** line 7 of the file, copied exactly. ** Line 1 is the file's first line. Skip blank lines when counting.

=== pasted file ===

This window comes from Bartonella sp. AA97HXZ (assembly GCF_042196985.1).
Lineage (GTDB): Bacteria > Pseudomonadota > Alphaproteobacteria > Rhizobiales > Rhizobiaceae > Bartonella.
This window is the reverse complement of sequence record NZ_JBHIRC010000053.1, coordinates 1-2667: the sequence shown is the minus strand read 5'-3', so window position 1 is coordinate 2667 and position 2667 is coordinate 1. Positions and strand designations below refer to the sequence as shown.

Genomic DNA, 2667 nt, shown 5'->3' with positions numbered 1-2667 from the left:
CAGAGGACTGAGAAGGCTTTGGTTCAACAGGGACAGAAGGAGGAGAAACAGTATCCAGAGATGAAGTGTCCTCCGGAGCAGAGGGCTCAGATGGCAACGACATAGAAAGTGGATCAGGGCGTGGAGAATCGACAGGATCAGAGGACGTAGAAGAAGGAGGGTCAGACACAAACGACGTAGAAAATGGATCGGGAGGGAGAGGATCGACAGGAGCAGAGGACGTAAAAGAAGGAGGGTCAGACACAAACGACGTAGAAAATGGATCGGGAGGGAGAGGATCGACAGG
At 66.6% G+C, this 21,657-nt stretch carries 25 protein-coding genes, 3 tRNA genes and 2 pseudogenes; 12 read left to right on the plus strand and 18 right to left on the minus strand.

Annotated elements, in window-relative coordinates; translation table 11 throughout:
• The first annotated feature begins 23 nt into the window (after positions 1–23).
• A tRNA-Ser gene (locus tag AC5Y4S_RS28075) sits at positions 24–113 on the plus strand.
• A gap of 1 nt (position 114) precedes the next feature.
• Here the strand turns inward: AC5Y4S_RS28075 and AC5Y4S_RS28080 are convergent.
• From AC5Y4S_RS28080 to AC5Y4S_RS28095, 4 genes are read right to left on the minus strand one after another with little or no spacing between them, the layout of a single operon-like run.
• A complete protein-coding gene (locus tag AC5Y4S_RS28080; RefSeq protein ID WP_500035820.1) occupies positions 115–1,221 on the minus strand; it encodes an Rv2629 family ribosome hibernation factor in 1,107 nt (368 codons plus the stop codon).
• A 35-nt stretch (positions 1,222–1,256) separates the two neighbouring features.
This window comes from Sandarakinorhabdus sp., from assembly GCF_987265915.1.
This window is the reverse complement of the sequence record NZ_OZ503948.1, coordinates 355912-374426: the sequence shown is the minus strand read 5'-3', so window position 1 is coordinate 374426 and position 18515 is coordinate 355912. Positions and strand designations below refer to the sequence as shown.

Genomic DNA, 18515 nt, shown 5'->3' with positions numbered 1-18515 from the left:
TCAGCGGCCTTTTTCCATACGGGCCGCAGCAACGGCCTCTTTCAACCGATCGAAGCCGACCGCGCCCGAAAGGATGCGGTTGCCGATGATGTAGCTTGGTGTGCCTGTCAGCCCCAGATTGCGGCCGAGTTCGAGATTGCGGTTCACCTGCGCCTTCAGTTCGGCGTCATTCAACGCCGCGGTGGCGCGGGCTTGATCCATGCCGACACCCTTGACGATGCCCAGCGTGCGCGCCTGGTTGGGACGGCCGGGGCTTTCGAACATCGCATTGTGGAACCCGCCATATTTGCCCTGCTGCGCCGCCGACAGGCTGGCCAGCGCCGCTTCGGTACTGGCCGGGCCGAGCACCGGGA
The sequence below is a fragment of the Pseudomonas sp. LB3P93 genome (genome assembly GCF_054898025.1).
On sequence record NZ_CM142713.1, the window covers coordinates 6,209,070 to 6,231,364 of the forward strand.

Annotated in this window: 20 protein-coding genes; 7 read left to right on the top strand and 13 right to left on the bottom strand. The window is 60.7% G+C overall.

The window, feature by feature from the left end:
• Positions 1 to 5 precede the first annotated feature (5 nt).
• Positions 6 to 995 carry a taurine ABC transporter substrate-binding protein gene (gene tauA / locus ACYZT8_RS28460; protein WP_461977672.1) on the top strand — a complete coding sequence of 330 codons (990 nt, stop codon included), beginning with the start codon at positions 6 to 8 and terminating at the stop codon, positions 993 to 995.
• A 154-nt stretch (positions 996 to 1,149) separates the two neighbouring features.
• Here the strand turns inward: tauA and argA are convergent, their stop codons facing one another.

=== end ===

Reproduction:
Annotated elements, in window-relative coordinates; translation table 11 throughout: